We have started raising and caring for these bees in 2012, with the goal of training the people in our area, growing the bee population, and harvesting the honey. It is a challenging practice. The Melipona bees are vulnerable to many of the same things that plague the European bees. Because they have no stingers, these bees are also vulnerable to attacks from ants, flies, and even European bees, which try to take over their hives.

We believe that the best way to save this species is to create a market for its honey, and to take it to the world. The honey of Mexico, and of the Yucatan Peninsula in particular, is among the best honey in the world. This rare nectar is without doubt the most unique and flavorful honey that exists today. We encourage you to take the time to seek this honey out and try it for yourself. You will often find it sold in little vials at some of the many markets that pop up around Merida and in Valladolid. It is expensive, as much as $1,000 pesos for a liter (versus $10-50 pesos for a liter of conventional honey). This honey is worth it. We think it is also worth it to know that when you are buying it, you are preserving a culture, a way of life, an endangered species, and a threatened plant ecosystem. When you taste it, you will see that it is worth every penny.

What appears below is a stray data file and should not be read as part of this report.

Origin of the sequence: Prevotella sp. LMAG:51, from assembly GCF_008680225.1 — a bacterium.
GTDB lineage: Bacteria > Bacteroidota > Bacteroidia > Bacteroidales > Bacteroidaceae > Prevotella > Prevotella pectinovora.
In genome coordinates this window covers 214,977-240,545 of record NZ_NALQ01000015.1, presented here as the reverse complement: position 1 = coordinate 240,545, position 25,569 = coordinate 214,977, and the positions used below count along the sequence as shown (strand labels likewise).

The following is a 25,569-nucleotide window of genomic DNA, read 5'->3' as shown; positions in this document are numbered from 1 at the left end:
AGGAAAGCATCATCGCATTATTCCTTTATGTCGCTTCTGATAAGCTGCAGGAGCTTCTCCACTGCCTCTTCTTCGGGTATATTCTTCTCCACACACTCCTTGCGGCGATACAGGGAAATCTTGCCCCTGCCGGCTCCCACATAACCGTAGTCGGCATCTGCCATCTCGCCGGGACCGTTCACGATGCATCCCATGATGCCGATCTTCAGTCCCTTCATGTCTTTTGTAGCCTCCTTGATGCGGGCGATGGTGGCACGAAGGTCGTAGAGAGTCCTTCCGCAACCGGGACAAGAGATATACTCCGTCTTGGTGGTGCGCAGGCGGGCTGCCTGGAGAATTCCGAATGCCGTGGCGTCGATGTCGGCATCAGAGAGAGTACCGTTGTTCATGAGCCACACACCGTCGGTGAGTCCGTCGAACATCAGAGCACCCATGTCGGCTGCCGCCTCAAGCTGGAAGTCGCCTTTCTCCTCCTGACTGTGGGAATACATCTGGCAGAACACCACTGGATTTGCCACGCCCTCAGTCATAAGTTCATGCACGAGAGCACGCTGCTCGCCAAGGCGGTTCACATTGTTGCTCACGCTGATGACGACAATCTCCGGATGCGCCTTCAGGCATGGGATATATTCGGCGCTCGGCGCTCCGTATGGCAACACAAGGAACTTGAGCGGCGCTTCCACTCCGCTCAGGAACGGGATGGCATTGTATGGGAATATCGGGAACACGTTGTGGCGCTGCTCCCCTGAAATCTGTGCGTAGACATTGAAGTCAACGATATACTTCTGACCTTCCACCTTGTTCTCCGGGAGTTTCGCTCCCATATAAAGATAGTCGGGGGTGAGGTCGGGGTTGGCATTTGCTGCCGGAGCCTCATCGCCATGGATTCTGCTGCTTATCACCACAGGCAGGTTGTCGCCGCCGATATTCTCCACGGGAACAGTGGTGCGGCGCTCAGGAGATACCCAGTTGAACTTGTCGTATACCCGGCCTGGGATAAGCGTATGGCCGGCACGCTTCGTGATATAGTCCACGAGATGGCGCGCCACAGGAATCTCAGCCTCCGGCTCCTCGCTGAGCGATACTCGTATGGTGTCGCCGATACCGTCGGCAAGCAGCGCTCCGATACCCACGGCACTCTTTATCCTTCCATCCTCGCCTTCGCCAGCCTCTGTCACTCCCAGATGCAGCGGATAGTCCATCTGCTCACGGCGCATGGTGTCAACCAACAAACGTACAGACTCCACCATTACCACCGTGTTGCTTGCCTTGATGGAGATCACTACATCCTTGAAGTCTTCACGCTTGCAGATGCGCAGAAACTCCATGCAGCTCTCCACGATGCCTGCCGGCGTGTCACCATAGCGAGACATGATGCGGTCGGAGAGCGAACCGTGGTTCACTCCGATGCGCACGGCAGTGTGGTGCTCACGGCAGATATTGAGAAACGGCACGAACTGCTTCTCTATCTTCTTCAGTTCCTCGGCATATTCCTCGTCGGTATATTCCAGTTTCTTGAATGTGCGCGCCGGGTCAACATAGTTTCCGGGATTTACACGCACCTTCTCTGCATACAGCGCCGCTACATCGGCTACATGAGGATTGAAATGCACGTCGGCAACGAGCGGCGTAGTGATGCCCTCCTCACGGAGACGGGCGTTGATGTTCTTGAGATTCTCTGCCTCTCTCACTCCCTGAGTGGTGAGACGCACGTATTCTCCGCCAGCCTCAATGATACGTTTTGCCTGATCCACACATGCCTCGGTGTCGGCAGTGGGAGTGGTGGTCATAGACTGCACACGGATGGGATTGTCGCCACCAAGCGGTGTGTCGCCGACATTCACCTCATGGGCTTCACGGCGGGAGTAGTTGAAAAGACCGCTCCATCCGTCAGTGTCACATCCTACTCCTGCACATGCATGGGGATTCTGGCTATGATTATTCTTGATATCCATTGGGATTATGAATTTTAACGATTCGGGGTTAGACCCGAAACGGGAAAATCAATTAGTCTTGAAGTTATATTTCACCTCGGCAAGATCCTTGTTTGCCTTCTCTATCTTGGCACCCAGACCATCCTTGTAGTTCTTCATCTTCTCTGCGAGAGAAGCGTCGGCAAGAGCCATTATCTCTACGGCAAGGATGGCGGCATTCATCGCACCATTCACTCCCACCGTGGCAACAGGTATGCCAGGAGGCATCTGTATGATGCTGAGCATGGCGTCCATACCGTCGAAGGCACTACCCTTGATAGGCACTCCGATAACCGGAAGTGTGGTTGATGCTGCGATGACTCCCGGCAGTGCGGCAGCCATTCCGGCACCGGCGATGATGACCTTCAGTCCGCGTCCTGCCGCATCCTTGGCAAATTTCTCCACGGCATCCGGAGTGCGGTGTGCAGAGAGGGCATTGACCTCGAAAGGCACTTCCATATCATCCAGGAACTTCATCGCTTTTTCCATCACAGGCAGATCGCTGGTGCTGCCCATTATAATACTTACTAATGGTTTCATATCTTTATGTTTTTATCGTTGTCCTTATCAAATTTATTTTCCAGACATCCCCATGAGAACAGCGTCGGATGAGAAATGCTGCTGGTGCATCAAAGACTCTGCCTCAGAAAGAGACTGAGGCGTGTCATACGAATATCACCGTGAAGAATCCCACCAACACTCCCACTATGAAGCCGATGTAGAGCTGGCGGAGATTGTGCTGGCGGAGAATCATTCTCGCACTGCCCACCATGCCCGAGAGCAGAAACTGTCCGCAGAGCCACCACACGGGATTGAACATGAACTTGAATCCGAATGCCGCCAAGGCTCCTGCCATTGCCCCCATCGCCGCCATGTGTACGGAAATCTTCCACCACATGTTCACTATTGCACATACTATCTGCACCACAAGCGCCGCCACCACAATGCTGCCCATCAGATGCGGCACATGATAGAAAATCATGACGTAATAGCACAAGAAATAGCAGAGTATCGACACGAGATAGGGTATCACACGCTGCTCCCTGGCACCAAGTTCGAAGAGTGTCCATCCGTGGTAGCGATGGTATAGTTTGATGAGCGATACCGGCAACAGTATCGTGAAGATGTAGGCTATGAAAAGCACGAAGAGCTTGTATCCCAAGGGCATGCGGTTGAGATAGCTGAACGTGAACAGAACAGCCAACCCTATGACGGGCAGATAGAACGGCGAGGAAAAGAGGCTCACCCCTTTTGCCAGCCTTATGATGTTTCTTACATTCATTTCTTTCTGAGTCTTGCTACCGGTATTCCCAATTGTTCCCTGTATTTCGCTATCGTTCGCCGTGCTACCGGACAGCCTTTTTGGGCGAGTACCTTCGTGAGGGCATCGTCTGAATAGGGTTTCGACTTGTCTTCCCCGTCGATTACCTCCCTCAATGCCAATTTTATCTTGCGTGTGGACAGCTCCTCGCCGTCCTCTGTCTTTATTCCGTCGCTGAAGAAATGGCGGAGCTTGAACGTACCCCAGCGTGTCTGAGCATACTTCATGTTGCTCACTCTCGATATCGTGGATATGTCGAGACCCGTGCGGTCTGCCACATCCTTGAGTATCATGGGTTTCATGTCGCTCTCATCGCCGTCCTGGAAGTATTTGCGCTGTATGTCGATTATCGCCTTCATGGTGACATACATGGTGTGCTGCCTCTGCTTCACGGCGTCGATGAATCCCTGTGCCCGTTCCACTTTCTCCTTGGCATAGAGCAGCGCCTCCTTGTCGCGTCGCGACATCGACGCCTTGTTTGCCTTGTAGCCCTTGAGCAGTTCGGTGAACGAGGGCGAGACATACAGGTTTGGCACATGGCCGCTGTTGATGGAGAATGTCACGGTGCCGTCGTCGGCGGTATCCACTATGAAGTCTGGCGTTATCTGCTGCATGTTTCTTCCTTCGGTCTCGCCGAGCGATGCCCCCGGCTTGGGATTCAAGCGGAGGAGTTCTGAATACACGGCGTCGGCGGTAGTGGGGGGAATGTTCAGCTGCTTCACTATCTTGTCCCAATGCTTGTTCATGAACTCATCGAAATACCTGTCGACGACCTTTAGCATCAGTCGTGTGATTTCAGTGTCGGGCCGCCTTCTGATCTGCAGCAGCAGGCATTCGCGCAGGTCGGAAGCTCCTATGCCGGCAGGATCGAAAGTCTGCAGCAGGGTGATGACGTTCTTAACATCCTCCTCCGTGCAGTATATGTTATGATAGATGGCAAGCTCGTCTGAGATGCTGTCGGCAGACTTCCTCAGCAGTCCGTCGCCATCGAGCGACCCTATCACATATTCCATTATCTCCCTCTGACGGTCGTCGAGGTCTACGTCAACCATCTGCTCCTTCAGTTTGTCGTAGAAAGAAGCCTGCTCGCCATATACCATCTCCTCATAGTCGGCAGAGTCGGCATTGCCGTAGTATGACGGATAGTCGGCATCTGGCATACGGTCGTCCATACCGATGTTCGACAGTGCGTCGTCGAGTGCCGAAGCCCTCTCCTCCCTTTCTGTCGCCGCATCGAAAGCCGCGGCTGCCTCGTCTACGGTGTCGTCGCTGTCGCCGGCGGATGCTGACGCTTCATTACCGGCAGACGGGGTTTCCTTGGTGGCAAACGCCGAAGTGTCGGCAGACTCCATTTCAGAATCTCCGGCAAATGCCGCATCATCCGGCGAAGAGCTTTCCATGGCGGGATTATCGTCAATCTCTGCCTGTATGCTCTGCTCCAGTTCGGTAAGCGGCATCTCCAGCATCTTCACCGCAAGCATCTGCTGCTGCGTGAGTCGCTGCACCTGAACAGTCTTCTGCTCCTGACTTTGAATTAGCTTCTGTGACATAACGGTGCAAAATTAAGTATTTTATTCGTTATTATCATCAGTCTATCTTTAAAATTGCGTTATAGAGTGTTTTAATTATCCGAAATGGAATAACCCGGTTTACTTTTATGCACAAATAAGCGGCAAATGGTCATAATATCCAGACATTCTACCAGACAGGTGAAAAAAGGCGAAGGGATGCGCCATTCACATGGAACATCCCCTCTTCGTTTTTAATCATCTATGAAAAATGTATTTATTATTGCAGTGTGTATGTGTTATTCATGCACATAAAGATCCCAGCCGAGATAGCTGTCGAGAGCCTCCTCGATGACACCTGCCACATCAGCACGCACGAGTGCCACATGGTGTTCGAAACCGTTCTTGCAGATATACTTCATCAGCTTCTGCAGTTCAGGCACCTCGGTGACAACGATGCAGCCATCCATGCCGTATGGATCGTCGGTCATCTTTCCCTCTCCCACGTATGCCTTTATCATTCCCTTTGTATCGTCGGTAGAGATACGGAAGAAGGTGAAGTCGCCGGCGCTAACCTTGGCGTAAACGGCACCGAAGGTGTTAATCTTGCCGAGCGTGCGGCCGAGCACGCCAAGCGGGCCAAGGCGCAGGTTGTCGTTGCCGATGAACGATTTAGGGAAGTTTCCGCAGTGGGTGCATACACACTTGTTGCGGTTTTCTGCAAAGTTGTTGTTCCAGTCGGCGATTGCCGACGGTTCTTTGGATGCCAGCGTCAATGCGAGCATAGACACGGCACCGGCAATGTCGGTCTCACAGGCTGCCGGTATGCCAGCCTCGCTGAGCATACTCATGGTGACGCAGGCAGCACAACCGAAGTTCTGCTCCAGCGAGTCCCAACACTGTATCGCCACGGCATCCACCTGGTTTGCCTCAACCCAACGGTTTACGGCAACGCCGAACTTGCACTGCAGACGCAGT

Please follow us on Stay informed, as there will be events and training, and both are ways to learn more about these bees and to participate in their care.

Travel Foundations' Melipona Bee Conservation Project

Story in WIRED magazine about beekeeping Maya women in Yucatan


  • Gordon 7 years ago

    Great article. Thanks so much for posting.